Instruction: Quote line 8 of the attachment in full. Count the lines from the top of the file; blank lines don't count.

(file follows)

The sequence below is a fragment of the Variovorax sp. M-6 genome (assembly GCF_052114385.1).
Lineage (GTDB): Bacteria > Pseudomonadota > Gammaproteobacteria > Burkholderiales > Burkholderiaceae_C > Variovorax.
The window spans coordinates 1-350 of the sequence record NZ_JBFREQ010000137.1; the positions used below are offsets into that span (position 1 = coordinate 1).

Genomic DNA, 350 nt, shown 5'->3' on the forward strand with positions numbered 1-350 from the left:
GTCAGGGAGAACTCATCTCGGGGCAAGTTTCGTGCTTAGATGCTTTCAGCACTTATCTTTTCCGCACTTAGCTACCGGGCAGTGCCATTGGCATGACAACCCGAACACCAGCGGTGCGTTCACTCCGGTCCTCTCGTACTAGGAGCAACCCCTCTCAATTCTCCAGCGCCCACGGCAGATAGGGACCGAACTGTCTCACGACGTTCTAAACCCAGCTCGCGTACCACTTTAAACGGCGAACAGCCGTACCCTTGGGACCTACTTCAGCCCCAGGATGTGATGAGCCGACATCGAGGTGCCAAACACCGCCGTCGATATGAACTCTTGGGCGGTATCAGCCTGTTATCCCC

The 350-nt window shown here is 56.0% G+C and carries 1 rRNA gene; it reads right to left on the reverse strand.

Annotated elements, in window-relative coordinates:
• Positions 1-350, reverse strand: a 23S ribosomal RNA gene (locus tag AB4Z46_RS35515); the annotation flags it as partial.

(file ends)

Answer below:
• Positions 1-350, reverse strand: a 23S ribosomal RNA gene (locus tag AB4Z46_RS35515); the annotation flags it as partial.